The first live event for the Loudwire Music Awards took over The Novo in Los Angeles, Oct. 24, and honored the best of the best in the genres of Rock and Metal. Among the various fan voted categories were three special awards, one of which being the Humanitarian Award, presented by AXS TV. The recipient of this award was none other than the Red Rocker himself, Sammy Hagar.
"Who would have ever guessed, when I was trying to be a rich and famous rock and roll star, that I'd be getting a philanthropy award," Hagar said before the show (check out the whole interview in the video above). "It's an honor."
The award recognized Hagar's various humanitarian and philanthropic acts and was presented by Hagar's fellow Chickenfoot bandmate, Chad Smith.
During his acceptance speech, Hagar recalled the first time he caught the "philanthropy bug" back when he was the frontman of Van Halen. While at an event in Indianapolis, Hagar heard about a 9-year-old boy who was suppose to make it, but whose leukemia had taken a bad turn resulting in his absence. Hagar ended up going to visit the boy and his family in the hospital. During the visit, Hagar learned of the hardships and lose the family had endured.
"I'm sitting there going, 'Wow, this is really f*cked up,'" Hagar recalled. "And I thought, 'Damn, maybe I can do something.'"
The experience sparked a new outlook for Hagar, sending him down the path of philanthropy and using his status as a way to help others and feel good about doing something.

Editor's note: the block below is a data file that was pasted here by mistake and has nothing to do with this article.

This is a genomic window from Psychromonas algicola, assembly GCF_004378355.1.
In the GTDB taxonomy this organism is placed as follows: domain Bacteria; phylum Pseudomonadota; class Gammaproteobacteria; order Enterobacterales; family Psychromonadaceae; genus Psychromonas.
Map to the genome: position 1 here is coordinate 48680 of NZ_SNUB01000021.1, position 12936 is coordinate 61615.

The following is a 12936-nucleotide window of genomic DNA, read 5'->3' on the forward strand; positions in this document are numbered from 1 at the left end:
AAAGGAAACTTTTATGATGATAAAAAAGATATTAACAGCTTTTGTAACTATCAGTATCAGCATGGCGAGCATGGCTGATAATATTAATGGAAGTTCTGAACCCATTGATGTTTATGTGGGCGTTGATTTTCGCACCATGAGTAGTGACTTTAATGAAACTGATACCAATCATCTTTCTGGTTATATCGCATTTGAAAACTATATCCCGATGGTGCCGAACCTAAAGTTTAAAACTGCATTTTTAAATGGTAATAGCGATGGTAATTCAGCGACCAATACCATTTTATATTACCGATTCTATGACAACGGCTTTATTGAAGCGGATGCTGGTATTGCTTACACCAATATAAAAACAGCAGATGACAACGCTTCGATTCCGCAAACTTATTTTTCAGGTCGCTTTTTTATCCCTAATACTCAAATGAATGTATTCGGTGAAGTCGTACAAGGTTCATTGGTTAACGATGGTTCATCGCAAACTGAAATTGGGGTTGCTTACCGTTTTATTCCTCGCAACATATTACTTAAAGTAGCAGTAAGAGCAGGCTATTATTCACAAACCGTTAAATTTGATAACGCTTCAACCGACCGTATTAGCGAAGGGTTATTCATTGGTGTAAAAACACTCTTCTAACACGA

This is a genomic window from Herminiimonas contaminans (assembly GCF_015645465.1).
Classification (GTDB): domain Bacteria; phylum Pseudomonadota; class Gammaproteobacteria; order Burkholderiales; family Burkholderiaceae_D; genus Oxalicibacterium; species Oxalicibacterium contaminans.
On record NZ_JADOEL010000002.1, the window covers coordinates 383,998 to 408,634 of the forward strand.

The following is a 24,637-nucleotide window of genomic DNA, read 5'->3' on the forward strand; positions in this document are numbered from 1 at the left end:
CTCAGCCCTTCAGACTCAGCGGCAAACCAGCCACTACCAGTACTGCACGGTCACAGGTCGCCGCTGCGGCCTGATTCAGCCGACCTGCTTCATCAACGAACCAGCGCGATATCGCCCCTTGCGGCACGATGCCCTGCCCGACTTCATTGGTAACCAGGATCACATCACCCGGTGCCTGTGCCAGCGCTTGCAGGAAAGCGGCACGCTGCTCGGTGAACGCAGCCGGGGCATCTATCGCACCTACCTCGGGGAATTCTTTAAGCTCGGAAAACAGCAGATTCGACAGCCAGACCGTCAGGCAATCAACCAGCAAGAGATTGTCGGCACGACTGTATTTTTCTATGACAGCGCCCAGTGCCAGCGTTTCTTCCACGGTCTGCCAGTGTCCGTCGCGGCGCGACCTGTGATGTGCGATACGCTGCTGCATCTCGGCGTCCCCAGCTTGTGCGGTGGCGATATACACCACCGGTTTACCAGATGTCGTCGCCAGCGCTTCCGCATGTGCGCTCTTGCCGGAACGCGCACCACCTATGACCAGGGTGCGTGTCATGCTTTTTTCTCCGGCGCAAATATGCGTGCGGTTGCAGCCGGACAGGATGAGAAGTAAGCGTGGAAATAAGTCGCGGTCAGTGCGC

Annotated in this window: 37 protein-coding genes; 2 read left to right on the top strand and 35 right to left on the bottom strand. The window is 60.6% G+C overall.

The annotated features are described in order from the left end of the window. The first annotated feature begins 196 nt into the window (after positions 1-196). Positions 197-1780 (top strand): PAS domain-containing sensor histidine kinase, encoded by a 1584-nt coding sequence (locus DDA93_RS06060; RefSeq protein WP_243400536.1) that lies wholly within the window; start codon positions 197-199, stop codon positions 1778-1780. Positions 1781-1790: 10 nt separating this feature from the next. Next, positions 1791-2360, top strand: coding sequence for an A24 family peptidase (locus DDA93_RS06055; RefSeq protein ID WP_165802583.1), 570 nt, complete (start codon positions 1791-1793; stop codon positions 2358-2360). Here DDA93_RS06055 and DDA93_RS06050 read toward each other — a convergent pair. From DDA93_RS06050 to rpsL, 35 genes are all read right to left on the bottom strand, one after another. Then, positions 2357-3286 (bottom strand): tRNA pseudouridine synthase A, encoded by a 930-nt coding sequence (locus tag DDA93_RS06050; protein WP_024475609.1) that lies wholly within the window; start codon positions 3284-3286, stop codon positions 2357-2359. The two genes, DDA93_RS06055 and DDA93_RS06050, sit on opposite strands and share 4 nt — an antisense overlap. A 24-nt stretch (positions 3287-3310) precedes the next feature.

"Once you get started with it you want to do it for the rest of our life," Hagar said.
Hagar and his wife, Kari, both help run the non-profit Hagar Family Foundation, which works to raise money for local food banks and various charities in cities Hagar performs in. Since the launch of the foundation in 2008, more than $3.25 million has been donated.
Hagar also owns a chain of restaurants — Sammy's Beach Bar & Grill — and he donates his personal proceeds back The Foundation and charities .
As if that wasn't enough, Hagar also throws an annual concert — Acoustic-4-A-Cure — to raise money for the pediatric cancer program at the UCSF Benioff Children's Hospital. The concert raises about $100,000 every year.
"Acoustic-4-A-Cure is critical. It absolutely accelerates our ability to do this work," Radiation Oncologist from UCSF Benioff Children's Hospital Jean Nakamura, M.D. said in an interview which aired during the award show.
"Music is my number one love and it will always be that. That's what got me into this whole mess to begin with," Hagar said. "Getting honored for anything is a wonderful thing, I'll say thank you for that."
Sammy ended his speech encouraging other rich and famous rock stars to consider giving back as well.